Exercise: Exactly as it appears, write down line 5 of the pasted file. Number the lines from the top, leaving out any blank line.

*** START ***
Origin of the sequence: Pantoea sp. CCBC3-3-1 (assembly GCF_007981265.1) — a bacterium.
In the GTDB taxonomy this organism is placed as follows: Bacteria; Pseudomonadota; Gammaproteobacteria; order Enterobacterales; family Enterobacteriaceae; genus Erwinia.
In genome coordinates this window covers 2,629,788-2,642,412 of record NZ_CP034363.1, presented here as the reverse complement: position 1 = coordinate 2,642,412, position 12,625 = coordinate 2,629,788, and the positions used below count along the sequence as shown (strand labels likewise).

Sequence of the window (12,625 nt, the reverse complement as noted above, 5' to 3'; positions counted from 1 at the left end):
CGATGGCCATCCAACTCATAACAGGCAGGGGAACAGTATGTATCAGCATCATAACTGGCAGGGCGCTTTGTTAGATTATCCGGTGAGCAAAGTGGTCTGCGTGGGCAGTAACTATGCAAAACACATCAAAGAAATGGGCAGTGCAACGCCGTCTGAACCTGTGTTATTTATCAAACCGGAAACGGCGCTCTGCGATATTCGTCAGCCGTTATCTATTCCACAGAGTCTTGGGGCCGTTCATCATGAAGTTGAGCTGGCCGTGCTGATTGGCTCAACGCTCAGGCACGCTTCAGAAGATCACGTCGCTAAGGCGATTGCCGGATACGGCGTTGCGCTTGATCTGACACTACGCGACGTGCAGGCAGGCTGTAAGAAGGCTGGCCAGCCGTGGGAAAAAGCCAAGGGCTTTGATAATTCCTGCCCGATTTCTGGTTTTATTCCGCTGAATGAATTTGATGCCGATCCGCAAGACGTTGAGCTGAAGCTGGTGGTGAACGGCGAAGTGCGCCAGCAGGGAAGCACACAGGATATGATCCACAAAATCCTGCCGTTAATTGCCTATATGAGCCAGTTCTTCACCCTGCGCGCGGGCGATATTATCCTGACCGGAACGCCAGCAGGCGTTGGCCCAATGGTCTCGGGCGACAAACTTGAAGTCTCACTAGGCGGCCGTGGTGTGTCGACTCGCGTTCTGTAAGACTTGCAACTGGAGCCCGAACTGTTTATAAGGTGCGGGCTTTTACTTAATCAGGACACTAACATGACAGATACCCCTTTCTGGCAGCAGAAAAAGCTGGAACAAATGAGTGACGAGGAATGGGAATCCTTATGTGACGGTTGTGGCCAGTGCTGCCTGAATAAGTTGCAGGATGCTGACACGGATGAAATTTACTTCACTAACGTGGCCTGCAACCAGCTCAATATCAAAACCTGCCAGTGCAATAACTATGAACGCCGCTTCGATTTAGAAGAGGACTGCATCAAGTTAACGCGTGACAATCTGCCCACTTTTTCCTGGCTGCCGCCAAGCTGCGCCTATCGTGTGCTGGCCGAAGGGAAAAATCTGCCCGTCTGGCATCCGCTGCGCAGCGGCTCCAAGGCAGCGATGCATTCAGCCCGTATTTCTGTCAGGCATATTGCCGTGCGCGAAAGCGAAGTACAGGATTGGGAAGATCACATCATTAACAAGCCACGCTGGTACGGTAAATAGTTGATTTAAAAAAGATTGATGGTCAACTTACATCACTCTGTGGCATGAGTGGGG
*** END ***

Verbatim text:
CGATGGCCATCCAACTCATAACAGGCAGGGGAACAGTATGTATCAGCATCATAACTGGCAGGGCGCTTTGTTAGATTATCCGGTGAGCAAAGTGGTCTGCGTGGGCAGTAACTATGCAAAACACATCAAAGAAATGGGCAGTGCAACGCCGTCTGAACCTGTGTTATTTATCAAACCGGAAACGGCGCTCTGCGATATTCGTCAGCCGTTATCTATTCCACAGAGTCTTGGGGCCGTTCATCATGAAGTTGAGCTGGCCGTGCTGATTGGCTCAACGCTCAGGCACGCTTCAGAAGATCACGTCGCTAAGGCGATTGCCGGATACGGCGTTGCGCTTGATCTGACACTACGCGACGTGCAGGCAGGCTGTAAGAAGGCTGGCCAGCCGTGGGAAAAAGCCAAGGGCTTTGATAATTCCTGCCCGATTTCTGGTTTTATTCCGCTGAATGAATTTGATGCCGATCCGCAAGACGTTGAGCTGAAGCTGGTGGTGAACGGCGAAGTGCGCCAGCAGGGAAGCACACAGGATATGATCCACAAAATCCTGCCGTTAATTGCCTATATGAGCCAGTTCTTCACCCTGCGCGCGGGCGATATTATCCTGACCGGAACGCCAGCAGGCGTTGGCCCAATGGTCTCGGGCGACAAACTTGAAGTCTCACTAGGCGGCCGTGGTGTGTCGACTCGCGTTCTGTAAGACTTGCAACTGGAGCCCGAACTGTTTATAAGGTGCGGGCTTTTACTTAATCAGGACACTAACATGACAGATACCCCTTTCTGGCAGCAGAAAAAGCTGGAACAAATGAGTGACGAGGAATGGGAATCCTTATGTGACGGTTGTGGCCAGTGCTGCCTGAATAAGTTGCAGGATGCTGACACGGATGAAATTTACTTCACTAACGTGGCCTGCAACCAGCTCAATATCAAAACCTGCCAGTGCAATAACTATGAACGCCGCTTCGATTTAGAAGAGGACTGCATCAAGTTAACGCGTGACAATCTGCCCACTTTTTCCTGGCTGCCGCCAAGCTGCGCCTATCGTGTGCTGGCCGAAGGGAAAAATCTGCCCGTCTGGCATCCGCTGCGCAGCGGCTCCAAGGCAGCGATGCATTCAGCCCGTATTTCTGTCAGGCATATTGCCGTGCGCGAAAGCGAAGTACAGGATTGGGAAGATCACATCATTAACAAGCCACGCTGGTACGGTAAATAGTTGATTTAAAAAAGATTGATGGTCAACTTACATCACTCTGTGGCATGAGTGGGG